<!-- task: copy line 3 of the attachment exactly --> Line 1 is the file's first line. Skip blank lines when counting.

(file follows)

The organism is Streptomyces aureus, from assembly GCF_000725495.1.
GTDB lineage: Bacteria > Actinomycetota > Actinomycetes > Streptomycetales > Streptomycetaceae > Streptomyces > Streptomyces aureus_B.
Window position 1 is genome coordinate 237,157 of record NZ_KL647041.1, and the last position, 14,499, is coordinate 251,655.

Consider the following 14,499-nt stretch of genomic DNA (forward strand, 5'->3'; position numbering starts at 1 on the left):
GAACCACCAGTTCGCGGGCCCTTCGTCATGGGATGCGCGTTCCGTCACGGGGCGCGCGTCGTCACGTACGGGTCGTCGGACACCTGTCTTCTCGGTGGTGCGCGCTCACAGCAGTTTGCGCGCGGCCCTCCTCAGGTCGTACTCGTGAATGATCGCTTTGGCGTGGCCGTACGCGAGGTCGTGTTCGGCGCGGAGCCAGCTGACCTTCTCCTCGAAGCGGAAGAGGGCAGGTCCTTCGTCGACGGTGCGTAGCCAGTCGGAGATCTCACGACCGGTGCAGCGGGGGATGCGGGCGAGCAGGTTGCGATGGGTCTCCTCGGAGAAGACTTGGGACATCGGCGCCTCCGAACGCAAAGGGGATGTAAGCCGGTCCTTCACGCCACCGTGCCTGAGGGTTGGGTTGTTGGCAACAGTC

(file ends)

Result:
Window position 1 is genome coordinate 237,157 of record NZ_KL647041.1, and the last position, 14,499, is coordinate 251,655.